Monday, December 2, 2019

November Reads

If there was a common theme in the books I read in November, it would be "thought provoking".
The Warehouse by: Rob Hart
Is it ironic that a book that is basically about Amazon can be bought on Amazon? This will be made into a movie and it is a topic that I think is highly important for everyone to be aware of! I'll be the first one to say that I love a good deal and I love convenience, but I am smart enough to know that it comes at a cost - not just to our economy but also to our privacy (I personally am not much of an Amazon shopper). The Warehouse follows two employees - both there for different reasons. Imagine an apocalyptic world where The Cloud is the only place to work..... and LIVE! You are monitored with a watch and rated daily and everything you should ever need is all right there. In the spirit of Cyber Monday, I've seen Amazon pop up quite a bit in the news. There were protests outside Bezo's home regarding treatment of employees. This article in the New York Times is a long read, but worth it (it sites many things in The Warehouse that are already happening!!!). Here's an article about the security risks of a Smart TV. I am continually amazed at how much people are willing to give up their privacy without even thinking about it - scary stuff!
Qualityland by: Marc-Uwe Kling
Since I was in the mood to read another book on the topic, I picked up Qualityland (will release on January 7, 2020). This book follows the same theme as The Warehouse, but it's more comical and similar to movies like "Hitchhikers Guide to the Galaxy", "Wall-E", or "Idoicracy".  A little less impactful than The Warehouse, but still a good read on the topic!
American Dirt by: Jeanine Cummins
Thank you to Flatiron Books for this advance reader copy (releases January 21, 2020). Wow. Wow, wow, wow, wow is what I have to say about this book. One of the best reads this year and very eye opening!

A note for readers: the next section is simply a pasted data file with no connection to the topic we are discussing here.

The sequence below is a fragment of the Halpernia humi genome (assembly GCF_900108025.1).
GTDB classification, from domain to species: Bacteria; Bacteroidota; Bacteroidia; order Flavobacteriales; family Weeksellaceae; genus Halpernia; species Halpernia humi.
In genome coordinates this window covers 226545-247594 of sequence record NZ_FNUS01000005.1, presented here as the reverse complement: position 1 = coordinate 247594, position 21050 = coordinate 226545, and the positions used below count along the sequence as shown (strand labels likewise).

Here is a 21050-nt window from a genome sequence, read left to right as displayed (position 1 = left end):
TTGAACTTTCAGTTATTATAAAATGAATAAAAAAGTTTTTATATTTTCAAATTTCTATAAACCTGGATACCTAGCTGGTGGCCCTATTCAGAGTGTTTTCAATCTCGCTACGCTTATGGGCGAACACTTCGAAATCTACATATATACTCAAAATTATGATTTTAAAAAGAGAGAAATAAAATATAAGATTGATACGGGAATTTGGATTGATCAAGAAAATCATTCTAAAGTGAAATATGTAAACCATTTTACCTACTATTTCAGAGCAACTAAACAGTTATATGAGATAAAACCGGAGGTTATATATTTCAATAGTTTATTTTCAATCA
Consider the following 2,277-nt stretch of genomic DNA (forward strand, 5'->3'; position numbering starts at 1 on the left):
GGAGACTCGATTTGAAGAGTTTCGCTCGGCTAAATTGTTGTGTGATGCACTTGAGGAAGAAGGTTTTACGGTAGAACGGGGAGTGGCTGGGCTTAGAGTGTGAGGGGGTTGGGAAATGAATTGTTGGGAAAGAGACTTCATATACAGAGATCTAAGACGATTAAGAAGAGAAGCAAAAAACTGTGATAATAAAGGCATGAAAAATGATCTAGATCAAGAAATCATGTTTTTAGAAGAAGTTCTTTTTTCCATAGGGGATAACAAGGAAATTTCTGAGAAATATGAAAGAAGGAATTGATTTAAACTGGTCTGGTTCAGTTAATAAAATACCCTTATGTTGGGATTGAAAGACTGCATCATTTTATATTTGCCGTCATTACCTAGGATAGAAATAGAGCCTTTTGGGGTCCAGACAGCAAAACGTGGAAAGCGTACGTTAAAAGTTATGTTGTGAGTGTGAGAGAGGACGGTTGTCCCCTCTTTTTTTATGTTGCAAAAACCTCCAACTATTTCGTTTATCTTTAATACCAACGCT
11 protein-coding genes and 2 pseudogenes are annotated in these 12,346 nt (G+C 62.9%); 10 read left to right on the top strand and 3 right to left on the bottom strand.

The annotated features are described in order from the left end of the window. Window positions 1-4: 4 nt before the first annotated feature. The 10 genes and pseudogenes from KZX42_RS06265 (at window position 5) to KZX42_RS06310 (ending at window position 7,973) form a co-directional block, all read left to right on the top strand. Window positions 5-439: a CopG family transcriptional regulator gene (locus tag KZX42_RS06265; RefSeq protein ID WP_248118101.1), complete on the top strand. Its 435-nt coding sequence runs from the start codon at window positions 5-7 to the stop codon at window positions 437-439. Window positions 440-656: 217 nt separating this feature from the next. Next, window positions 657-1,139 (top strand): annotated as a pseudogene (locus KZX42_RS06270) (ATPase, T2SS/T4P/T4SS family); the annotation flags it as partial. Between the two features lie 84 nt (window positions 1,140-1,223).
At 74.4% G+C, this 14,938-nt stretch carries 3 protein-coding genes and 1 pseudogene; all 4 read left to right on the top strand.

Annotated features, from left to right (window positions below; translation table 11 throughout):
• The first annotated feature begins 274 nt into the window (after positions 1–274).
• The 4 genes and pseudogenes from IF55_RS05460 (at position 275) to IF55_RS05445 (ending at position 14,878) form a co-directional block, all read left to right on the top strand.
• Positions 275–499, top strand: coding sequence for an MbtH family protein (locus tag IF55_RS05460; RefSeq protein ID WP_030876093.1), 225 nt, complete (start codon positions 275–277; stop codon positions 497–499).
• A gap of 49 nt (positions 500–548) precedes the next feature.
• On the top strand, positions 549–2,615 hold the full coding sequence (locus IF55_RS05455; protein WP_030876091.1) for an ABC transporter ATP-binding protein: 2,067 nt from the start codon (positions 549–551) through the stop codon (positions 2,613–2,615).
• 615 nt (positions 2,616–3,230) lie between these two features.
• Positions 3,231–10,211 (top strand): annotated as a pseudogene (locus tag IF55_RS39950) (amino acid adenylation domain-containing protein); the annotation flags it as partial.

Lydia Quixano Pérez lives in the Mexican city of Acapulco. She runs a bookstore. She has a son, Luca, the love of her life, and a wonderful husband who is a journalist. And while there are cracks beginning to show in Acapulco because of the drug cartels, her life is, by and large, fairly comfortable. Even though she knows they’ll never sell, Lydia stocks some of her all-time favorite books in her store. And then one day a man enters the shop to browse and comes up to the register with a few books he would like to buy―two of them her favorites. Javier is erudite. He is charming. And, unbeknownst to Lydia, he is the jefe of the newest drug cartel that has gruesomely taken over the city. When Lydia’s husband’s tell-all profile of Javier is published, none of their lives will ever be the same. Forced to flee, Lydia and eight-year-old Luca soon find themselves miles and worlds away from their comfortable middle-class existence. Instantly transformed into migrants, Lydia and Luca ride la bestia―trains that make their way north toward the United States, which is the only place Javier’s reach doesn’t extend. As they join the countless people trying to reach el norte, Lydia soon sees that everyone is running from something. But what exactly are they running to?
Sometimes I Lie by: Alice Feeney
I was in the mood for a thriller, but this one was just okay to me. It was a bit confusing at times, but the ending left off to where the author could write about these characters again. I also admit that what I read after something that really affects me just falls a bit flat anyway.
My name is Amber Reynolds. There are three things you should know about me:
1. I’m in a coma.
2. My husband doesn’t love me anymore.
3. Sometimes I lie.
Amber wakes up in a hospital. She can’t move. She can’t speak. She can’t open her eyes. She can hear everyone around her, but they have no idea. Amber doesn’t remember what happened, but she has a suspicion her husband had something to do with it. Alternating between her paralyzed present, the week before her accident, and a series of childhood diaries from twenty years ago, this brilliant psychological thriller asks: Is something really a lie if you believe it's the truth?

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